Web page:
Buyers prefer to purchase goods and services from shops and centers that are in close proximity of their residence. If a firm can locate its outlets in densely populated public places then the scope of their products sale increases.

Time is the factor which remains covertly in any transaction. Consumers prefer to minimise their time in any physical transaction and expects things to be delivered within time in case of online transactions. Purchasing decisions are also clouted by people’s moods (Shah, 2013). Their preference often shows irrational changes which needs to be predicted by the firms and cater them accordingly. E.g.: People hate to stand in long queues and delayed services from online shopping portals.

Humans, being a social animal tend to be swayed in their decision process by the social factors. This factor includes components like family, households, reference groups and cultures (Kuan, Zhong & Chau, 2014). The impacts of these components are discussed below:

Reference groups:

People are emotional beings and they often act irrationally after being influenced. They has the tendency to follow the things that their idols to. Their idols can be a movie star, a player, any seniors and even family members. They are the ones who often set an example which is followed by the consumers. E.g.: Bollywood star Salman Khan is the brand ambassador of Thumbs Up, a soft drink company. A large mass of his followers drink Thumbs Up as Mr. Khan is seen drinking the same in an advertisement.

Conspicuous consumption takes place when people are influenced by their family members and relatives. It has been seen that if any member owns something then there is tendency of other family members to purchase the same in order to maintain status and swagger themselves (Xiao & Nicholson, 2013). E.g.: People often buys newly launched mobiles say iPhones, since its already been purchased by any family member or friend.

Sub-culture and Culture plays a pivotal role in controlling people’s behaviour. Global consumers tend to purchase products that are widely used in other countries. They tend to move out of their traditional choices and accept foreign cultures. Religions form an important part of sub-cultural component along with the geographical factors. A firm must set its marketing strategies in a way which incorporates these cultural and sub-cultural aspects (Kuan, Zhong & Chau, 2014).  

Alternatives Available

Global economy is paralyzed without the highly efficient technological system. The technological factors includes access to the internet, capabilities of persons to search and find the desired products, the proficiency of the customers to evaluate the products online and the post purchase response given by them. The producers or strategy makers should be able to analyze these factors from buyer’s viewpoint in order to succeed in their business (Baden-Fuller & Haefliger, 2013). They should provide the buyers an attractive yet informative website which gives detailed information at a glance and compels the buyer to go through the different web pages. E.g.: The customers nowadays buy products online thereby saving time.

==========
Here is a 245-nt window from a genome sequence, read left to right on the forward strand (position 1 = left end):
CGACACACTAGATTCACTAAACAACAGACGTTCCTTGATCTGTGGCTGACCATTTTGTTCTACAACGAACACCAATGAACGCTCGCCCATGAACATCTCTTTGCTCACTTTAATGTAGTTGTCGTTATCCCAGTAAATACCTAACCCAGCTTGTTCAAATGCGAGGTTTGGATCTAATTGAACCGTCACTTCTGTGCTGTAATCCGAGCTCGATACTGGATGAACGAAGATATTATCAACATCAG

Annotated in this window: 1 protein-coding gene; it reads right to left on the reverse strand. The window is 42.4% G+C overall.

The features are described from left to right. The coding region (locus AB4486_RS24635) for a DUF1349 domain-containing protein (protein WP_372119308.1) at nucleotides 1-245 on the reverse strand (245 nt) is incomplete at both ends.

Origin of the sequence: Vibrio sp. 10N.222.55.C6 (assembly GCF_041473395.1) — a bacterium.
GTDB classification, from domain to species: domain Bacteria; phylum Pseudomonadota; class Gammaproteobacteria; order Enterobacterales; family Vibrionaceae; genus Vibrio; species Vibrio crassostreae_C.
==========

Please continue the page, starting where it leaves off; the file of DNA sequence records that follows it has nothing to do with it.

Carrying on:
Conclusion:

The global consumers can be broadly categorized into two groups, namely impulsive buyers and high-involvement buyers. Impulsive buyers change their mind frequently and purchases unplanned goods whereas high response buyers mainly conduct their purchasing process after detailed analysis of the market. Impulsive buyers mainly purchases small commodities like chocolates, dresses, accessories, etc. High response buying involves luxury goods like cars, jewellery, art works, etc. It can be concluded that the prosperity in the business depends on the extent to which a company could analyze the existing market by segregating the types of buyers and cater to their needs individually.

References:

Baden-Fuller, C., & Haefliger, S. (2013). Business models and technological innovation. Long range planning, 46(6), 419-426.

Bruner II, G. C., & Pomazal, R. J. (2013). Problem recognition: The crucial first stage of the consumer decision process. Journal of Consumer Marketing.

Chang, E. C., Lv, Y., Chou, T. J., He, Q., & Song, Z. (2014). Now or later: Delay's effects on post-consumption emotions and consumer loyalty. Journal of Business Research, 67(7), 1368-1375.

Collier, J. E., Moore, R. S., Horky, A., & Moore, M. L. (2015). Why the little things matter: Exploring situational influences on customers' self-service technology decisions. Journal of Business Research, 68(3), 703-710.

Di Pietro, L., & Pantano, E. (2012). An empirical investigation of social network influence on consumer purchasing decision: The case of Facebook. Journal of Direct, Data and Digital Marketing Practice, 14(1), 18-29.

Gao, J., Zhang, C., Wang, K., & Ba, S. (2012). Understanding online purchase decision making: The effects of unconscious thought, information quality, and information quantity. Decision Support Systems, 53(4), 772-781.

Kuan, K. K., Zhong, Y., & Chau, P. Y. (2014). Informational and normative social influence in group-buying: Evidence from self-reported and EEG data. Journal of Management Information Systems, 30(4), 151-178.

Maheswaran, D., & Shavitt, S. (2014). 0)“Issues and New Directions in Global Consumer Psychology.". Journal of consumer psychology, 9(2), 59-66.

Shah, S. M. A. (2013). Determinants of consumer buying decision An analysis based upon Product Branding (Doctoral dissertation, © Lahore School of Economics).

Solomon, M. R. (2014). Consumer behavior: Buying, having, and being. Engelwood Cliffs, NJ: prentice Hall.

Solomon, M., Russell-Bennett, R., & Previte, J. (2012). Consumer behaviour. Pearson Higher Education AU.

Xiao, S. H., & Nicholson, M. (2013). A multidisciplinary cognitive behavioural framework of impulse buying: a systematic review of the literature. International Journal of Management Reviews, 15(3), 333-356.